Tuesday, January 8, 2013

Five top books on spies, lies and foreign correspondents

Richard Beeston began his long and distinguished career as a foreign correspondent working for a clandestine Arabic radio station run by MI6 during the Suez War. From 1961 to 1986 he was the Daily Telegraph’s correspondent for Beirut, Nairobi, Moscow and Washington and in the late ‘80s the Daily Mail’s Washington correspondent. He has covered many significant world events, including the collapse of the Belgian Congo, East Africa’s post-independence upheavals, Middle East revolutions, the Vietnam War, Watergate and the Soviet invasion of Afghanistan. Since 1990 he has worked as a freelance writer for The Times, Daily Telegraph and Saga Magazine.

In 2010 he discussed five top books on spies, lies and foreign correspondents with Alex Forsyth for The Browser, including:
The Master Spy
by Phillip Knightley

Finally we have The Master Spy, about the notorious third man, Kim Philby.

That’s a biography really. Knightley says he’s the only Western journalist to interview Philby in depth after his defection to the Soviet Union in 1963. He seems to have got closer to Philby than anyone else.

For the uninitiated, who was Philby?

Philby was probably the most successful spy the Soviet Union has ever had. Not only was he working for the Secret Intelligence Service, he was actually working for the section that dealt with operations against the Soviet Union. So he knew all the British spies and was able to communicate directly with the Soviets. When Burgess and Maclean, the Cambridge spies, defected to Russia the press came up with the allegation that Philby was the third man who tipped them off. So that’s how he got his title. He was the most formidable of the spies, perhaps in the Western world. The damage he did to British intelligence was amazing.

I knew Philby quite well. I was then the Middle East correspondent for the News Chronicle in Beirut. He arrived as The Observer correspondent after he had successfully denied the accusation that he was the third man.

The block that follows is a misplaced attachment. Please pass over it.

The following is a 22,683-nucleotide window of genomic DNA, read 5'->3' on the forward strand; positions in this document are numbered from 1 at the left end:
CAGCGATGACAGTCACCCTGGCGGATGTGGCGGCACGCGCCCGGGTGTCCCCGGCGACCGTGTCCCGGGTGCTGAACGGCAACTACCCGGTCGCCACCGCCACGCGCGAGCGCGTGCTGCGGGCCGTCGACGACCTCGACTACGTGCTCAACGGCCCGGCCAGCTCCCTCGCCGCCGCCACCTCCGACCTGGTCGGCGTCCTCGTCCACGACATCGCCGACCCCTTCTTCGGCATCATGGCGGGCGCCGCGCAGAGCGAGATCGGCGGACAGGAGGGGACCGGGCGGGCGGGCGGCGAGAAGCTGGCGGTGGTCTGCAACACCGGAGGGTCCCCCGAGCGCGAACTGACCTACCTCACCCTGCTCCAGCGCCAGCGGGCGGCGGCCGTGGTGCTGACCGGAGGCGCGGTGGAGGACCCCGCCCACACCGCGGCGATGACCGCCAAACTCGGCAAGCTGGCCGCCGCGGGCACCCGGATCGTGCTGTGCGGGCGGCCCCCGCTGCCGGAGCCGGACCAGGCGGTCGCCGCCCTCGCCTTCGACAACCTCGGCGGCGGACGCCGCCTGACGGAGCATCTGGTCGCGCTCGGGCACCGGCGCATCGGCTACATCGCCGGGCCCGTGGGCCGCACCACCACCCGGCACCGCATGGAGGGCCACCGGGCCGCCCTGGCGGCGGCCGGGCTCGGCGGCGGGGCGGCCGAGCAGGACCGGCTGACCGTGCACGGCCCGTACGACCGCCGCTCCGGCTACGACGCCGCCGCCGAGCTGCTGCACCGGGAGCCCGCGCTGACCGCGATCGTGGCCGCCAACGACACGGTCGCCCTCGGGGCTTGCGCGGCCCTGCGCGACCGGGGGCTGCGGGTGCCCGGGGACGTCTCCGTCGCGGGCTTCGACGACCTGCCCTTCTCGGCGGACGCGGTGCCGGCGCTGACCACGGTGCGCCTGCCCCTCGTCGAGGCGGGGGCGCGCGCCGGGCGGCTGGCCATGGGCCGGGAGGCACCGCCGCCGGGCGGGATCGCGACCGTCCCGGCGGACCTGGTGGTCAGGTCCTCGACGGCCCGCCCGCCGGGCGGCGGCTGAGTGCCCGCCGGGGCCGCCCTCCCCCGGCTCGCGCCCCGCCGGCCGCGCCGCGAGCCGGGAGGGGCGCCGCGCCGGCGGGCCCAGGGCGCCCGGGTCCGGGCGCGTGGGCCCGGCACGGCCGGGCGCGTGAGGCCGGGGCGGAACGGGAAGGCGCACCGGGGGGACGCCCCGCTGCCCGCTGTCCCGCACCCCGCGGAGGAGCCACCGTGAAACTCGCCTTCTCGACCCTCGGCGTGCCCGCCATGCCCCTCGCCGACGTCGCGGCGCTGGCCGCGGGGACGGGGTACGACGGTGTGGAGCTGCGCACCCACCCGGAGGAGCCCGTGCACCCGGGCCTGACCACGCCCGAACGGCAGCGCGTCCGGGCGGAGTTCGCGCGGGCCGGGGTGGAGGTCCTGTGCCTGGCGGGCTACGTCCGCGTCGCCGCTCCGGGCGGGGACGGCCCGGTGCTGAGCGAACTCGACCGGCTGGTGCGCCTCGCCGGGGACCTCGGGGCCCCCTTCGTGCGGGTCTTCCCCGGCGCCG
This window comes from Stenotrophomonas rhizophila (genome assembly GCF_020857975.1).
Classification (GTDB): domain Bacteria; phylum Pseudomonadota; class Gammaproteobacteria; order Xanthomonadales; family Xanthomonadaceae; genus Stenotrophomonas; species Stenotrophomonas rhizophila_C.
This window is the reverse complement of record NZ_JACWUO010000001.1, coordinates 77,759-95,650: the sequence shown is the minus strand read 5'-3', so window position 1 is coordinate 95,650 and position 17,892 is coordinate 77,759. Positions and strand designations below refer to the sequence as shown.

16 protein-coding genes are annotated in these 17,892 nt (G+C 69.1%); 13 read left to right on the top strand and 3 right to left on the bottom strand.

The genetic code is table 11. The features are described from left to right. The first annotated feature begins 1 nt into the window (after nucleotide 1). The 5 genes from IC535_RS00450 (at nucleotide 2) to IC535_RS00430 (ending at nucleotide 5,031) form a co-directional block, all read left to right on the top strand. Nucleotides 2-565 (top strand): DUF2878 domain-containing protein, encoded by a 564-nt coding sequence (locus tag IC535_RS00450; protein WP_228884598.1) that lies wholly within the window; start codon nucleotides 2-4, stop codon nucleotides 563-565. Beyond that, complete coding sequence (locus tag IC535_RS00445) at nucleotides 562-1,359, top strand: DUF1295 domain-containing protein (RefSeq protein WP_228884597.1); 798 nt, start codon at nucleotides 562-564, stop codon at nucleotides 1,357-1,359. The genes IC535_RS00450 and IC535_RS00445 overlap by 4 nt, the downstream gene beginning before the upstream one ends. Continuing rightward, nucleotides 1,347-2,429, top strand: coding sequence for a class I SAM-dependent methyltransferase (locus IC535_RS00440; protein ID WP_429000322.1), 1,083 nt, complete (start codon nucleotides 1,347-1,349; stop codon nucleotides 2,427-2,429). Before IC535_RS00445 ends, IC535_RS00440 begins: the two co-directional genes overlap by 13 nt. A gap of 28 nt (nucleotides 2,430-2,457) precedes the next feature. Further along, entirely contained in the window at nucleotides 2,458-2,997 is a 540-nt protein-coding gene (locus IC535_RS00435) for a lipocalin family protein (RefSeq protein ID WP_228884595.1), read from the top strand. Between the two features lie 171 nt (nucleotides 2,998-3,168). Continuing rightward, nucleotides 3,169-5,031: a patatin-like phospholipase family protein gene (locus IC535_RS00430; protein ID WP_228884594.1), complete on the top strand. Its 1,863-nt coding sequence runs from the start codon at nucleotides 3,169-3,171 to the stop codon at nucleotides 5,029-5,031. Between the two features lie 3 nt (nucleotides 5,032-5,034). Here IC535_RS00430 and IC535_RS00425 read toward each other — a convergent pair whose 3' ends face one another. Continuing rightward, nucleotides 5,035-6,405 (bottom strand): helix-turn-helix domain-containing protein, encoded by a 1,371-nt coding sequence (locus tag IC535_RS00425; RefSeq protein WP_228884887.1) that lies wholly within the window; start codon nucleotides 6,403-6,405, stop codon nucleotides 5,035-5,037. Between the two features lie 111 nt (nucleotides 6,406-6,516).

Was he free of suspicion?

The SIS were not convinced he was a spy and were rather protective of him, but the CIA said if he remained in secret service they would not cooperate anymore with the British. So they were forced to sack him. But they themselves were not convinced that he was. So Philby was doing a little bit of espionage on the side. I think the men in charge of the station in Beirut suspected he was guilty.

You were close.

I became a good friend of his, our children went to the same school, we covered stories together.

After the first accusations fell, one dropped one’s suspicions about him and just accepted him as a friend and colleague. So when I was in Yemen and I heard the news that he had disappeared I couldn’t believe he’d gone off to Moscow – I thought someone had knocked him on the head.

Too close to see the whole picture?

Yes. I found him extraordinarily charming. After he defected, no one had heard of him for 15 years, and I happened to meet him at the Bolshoi, when I was the Moscow correspondent for the Telegraph. He was delighted to meet me and my wife because he wasn’t responsible for it, it was a chance meeting and he couldn’t get into any trouble. It was like meeting an old friend again.

Does Knightley give a fair and balanced account of Philby?

Yes, very. He goes through the Cambridge spy ring. I think quite a few of these Cambridge undergraduates were genuinely idealistic about things. The book describes him as ‘an establishment figure who betrayed the West, who decided to go against his class and his upbringing for what he believed to be the best and impeccable motives. And then spent most of his life cultivating two sides of his head.’ He had the most extraordinary double life. It’s a detailed account of his life and tries to explain his motives, which is hard to do.

How does Knightley go about painting those motives?

It was the political climate of the time; we were appeasing the fascists. He claimed in an interview: ‘I betrayed no one: I’ve always had the same employer (the Russians) and the same opinions, I was a straight penetration agent.’ I had a feeling he got a strange pleasure from betraying people, having a secret they didn’t know about. There was that element to him.
Read about the other books Beeston tagged at The Browser.

--Marshal Zeringue